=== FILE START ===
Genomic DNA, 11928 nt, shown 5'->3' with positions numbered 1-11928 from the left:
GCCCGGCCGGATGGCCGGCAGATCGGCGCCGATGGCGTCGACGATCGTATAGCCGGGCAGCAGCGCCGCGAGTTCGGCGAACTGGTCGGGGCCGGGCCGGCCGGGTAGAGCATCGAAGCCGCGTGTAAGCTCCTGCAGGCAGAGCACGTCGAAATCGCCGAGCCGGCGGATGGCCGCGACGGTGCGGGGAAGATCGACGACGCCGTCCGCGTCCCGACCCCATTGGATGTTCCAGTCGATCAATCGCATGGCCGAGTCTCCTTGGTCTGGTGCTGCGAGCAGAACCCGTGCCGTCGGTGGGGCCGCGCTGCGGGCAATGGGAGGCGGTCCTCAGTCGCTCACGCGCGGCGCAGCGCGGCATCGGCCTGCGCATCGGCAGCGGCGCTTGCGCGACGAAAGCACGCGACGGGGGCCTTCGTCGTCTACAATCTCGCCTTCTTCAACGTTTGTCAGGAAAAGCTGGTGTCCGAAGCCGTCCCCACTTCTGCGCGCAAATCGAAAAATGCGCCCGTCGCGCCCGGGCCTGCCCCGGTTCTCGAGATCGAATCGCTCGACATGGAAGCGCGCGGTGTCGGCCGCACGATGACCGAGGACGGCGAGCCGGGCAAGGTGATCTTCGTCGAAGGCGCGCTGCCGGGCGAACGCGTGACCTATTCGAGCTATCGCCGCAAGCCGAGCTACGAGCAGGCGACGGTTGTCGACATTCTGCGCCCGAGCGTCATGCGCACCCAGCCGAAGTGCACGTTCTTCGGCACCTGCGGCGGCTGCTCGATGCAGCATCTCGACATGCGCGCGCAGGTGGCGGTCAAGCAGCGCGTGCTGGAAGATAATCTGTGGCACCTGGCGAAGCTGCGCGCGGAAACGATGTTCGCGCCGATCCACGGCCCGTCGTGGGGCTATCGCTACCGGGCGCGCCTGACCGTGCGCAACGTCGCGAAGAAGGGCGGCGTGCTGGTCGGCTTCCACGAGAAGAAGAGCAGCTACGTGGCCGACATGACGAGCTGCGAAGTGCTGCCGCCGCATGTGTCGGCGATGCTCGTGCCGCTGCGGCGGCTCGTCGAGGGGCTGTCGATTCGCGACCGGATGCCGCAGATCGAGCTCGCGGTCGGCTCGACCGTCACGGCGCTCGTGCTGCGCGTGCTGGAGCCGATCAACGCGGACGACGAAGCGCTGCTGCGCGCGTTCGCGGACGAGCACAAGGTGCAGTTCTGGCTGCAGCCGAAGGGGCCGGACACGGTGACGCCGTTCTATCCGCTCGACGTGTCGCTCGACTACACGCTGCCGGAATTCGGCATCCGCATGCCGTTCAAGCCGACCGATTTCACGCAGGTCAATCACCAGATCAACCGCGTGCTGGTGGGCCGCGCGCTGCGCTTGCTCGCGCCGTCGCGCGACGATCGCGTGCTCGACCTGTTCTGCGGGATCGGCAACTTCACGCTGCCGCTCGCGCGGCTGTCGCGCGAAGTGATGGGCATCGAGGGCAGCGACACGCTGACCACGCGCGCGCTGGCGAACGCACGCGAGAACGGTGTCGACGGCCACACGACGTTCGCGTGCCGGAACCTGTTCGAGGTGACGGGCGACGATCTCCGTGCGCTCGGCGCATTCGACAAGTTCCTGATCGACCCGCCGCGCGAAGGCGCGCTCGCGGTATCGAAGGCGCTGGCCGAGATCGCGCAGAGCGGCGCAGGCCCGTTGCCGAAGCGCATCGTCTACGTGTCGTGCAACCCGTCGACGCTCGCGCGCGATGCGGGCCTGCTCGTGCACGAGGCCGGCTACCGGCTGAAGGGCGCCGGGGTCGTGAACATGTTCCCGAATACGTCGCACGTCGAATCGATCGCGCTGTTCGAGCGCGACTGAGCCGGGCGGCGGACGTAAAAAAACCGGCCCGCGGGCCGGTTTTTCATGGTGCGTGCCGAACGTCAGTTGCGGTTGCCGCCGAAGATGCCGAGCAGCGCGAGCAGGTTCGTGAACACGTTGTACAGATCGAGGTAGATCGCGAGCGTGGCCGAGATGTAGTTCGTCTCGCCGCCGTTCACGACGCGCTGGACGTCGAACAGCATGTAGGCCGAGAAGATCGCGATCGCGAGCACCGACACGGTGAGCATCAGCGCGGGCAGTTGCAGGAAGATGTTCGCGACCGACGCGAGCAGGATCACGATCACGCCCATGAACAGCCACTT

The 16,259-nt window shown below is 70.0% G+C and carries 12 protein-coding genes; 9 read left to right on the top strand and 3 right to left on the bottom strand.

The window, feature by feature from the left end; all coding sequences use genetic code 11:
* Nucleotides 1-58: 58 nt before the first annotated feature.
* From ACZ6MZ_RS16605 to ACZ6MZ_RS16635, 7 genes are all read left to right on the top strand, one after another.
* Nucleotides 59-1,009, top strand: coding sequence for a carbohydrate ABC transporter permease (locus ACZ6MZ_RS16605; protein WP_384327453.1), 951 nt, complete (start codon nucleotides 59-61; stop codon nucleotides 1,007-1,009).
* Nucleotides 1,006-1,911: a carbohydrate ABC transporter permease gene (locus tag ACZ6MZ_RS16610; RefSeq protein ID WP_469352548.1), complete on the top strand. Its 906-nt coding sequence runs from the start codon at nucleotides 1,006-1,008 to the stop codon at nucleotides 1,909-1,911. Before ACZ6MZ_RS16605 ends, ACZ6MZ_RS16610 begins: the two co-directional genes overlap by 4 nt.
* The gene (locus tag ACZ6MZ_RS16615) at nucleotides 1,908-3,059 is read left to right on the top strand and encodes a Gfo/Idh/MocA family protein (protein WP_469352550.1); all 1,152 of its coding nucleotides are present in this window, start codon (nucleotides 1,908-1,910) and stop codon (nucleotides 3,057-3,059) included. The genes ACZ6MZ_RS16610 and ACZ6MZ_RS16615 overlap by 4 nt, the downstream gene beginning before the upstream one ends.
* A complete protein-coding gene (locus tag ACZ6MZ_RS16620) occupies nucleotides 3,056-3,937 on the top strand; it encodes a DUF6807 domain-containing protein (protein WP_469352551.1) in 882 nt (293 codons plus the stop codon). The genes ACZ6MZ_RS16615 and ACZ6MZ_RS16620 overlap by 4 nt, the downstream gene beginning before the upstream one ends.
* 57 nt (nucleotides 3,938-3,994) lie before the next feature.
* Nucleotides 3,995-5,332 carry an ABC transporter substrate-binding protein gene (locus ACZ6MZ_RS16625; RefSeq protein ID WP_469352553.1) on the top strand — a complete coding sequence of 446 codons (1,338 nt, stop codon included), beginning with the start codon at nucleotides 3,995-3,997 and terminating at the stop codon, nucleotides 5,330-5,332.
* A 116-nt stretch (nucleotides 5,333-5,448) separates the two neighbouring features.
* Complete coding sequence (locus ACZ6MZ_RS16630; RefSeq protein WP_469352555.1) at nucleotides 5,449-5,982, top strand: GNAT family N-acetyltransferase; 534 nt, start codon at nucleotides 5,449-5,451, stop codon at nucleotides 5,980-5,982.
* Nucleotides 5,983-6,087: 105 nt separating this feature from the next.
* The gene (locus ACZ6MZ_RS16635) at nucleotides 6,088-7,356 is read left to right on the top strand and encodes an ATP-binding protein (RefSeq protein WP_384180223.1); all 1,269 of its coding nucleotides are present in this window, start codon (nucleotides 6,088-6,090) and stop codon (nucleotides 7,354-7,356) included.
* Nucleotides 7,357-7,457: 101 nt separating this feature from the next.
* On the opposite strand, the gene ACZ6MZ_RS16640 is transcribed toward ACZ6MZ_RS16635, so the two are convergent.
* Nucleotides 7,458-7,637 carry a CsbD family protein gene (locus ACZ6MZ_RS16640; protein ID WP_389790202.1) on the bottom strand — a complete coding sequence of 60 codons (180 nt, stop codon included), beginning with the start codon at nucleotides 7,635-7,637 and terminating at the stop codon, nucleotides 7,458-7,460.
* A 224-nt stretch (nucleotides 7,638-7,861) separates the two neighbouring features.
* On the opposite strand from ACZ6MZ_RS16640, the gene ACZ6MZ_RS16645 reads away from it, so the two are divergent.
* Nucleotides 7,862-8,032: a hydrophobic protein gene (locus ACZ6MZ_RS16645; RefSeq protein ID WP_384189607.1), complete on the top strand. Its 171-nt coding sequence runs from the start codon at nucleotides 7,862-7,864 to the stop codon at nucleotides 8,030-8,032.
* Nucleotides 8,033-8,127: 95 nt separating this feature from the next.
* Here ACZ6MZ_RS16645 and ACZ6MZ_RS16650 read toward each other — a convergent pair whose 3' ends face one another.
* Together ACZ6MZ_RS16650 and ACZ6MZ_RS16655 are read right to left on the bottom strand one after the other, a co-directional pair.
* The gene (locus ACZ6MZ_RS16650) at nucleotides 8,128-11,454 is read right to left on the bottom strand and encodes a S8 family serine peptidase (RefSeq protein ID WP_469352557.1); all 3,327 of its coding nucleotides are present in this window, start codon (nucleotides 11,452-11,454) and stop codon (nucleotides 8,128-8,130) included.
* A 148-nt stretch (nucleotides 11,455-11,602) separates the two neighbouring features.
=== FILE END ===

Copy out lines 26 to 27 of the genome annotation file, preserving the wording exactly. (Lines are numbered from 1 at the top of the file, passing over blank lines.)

* The gene (locus ACZ6MZ_RS16650) at nucleotides 8,128-11,454 is read right to left on the bottom strand and encodes a S8 family serine peptidase (RefSeq protein ID WP_469352557.1); all 3,327 of its coding nucleotides are present in this window, start codon (nucleotides 11,452-11,454) and stop codon (nucleotides 8,128-8,130) included.
* A 148-nt stretch (nucleotides 11,455-11,602) separates the two neighbouring features.